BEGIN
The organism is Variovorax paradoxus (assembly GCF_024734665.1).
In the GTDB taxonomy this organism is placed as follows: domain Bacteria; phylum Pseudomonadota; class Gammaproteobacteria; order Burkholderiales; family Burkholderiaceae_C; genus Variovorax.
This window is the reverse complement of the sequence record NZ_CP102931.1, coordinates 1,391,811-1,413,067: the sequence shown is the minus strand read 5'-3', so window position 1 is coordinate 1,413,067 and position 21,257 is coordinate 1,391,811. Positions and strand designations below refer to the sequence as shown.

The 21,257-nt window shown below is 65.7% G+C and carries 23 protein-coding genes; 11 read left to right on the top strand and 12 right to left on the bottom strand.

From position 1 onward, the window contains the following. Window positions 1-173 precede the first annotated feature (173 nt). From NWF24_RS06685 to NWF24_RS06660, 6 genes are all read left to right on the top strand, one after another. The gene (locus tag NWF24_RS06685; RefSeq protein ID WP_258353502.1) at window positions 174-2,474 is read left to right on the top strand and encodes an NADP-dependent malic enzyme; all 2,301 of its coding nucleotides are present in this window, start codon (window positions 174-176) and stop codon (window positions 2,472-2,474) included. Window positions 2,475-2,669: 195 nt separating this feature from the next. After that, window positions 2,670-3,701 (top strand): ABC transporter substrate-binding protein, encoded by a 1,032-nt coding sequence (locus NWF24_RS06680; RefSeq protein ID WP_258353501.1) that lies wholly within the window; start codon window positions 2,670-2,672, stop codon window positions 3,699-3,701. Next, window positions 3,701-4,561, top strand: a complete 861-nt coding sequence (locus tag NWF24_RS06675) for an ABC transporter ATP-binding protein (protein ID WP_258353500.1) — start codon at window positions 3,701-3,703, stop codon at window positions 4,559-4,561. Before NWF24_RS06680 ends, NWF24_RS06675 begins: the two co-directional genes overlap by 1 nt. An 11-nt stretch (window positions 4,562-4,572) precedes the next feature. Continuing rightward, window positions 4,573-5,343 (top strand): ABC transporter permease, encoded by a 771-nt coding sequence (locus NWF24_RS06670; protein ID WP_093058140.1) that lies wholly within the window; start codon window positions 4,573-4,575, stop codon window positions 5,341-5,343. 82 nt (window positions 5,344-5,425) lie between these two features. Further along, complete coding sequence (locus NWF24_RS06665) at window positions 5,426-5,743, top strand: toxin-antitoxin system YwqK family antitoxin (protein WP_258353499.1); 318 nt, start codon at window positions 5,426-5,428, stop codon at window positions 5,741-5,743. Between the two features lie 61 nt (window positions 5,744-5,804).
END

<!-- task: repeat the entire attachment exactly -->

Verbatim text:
The organism is Variovorax paradoxus (assembly GCF_024734665.1).
In the GTDB taxonomy this organism is placed as follows: domain Bacteria; phylum Pseudomonadota; class Gammaproteobacteria; order Burkholderiales; family Burkholderiaceae_C; genus Variovorax.
This window is the reverse complement of the sequence record NZ_CP102931.1, coordinates 1,391,811-1,413,067: the sequence shown is the minus strand read 5'-3', so window position 1 is coordinate 1,413,067 and position 21,257 is coordinate 1,391,811. Positions and strand designations below refer to the sequence as shown.

The 21,257-nt window shown below is 65.7% G+C and carries 23 protein-coding genes; 11 read left to right on the top strand and 12 right to left on the bottom strand.

From position 1 onward, the window contains the following. Window positions 1-173 precede the first annotated feature (173 nt). From NWF24_RS06685 to NWF24_RS06660, 6 genes are all read left to right on the top strand, one after another. The gene (locus tag NWF24_RS06685; RefSeq protein ID WP_258353502.1) at window positions 174-2,474 is read left to right on the top strand and encodes an NADP-dependent malic enzyme; all 2,301 of its coding nucleotides are present in this window, start codon (window positions 174-176) and stop codon (window positions 2,472-2,474) included. Window positions 2,475-2,669: 195 nt separating this feature from the next. After that, window positions 2,670-3,701 (top strand): ABC transporter substrate-binding protein, encoded by a 1,032-nt coding sequence (locus NWF24_RS06680; RefSeq protein ID WP_258353501.1) that lies wholly within the window; start codon window positions 2,670-2,672, stop codon window positions 3,699-3,701. Next, window positions 3,701-4,561, top strand: a complete 861-nt coding sequence (locus tag NWF24_RS06675) for an ABC transporter ATP-binding protein (protein ID WP_258353500.1) — start codon at window positions 3,701-3,703, stop codon at window positions 4,559-4,561. Before NWF24_RS06680 ends, NWF24_RS06675 begins: the two co-directional genes overlap by 1 nt. An 11-nt stretch (window positions 4,562-4,572) precedes the next feature. Continuing rightward, window positions 4,573-5,343 (top strand): ABC transporter permease, encoded by a 771-nt coding sequence (locus NWF24_RS06670; protein ID WP_093058140.1) that lies wholly within the window; start codon window positions 4,573-4,575, stop codon window positions 5,341-5,343. 82 nt (window positions 5,344-5,425) lie between these two features. Further along, complete coding sequence (locus NWF24_RS06665) at window positions 5,426-5,743, top strand: toxin-antitoxin system YwqK family antitoxin (protein WP_258353499.1); 318 nt, start codon at window positions 5,426-5,428, stop codon at window positions 5,741-5,743. Between the two features lie 61 nt (window positions 5,744-5,804).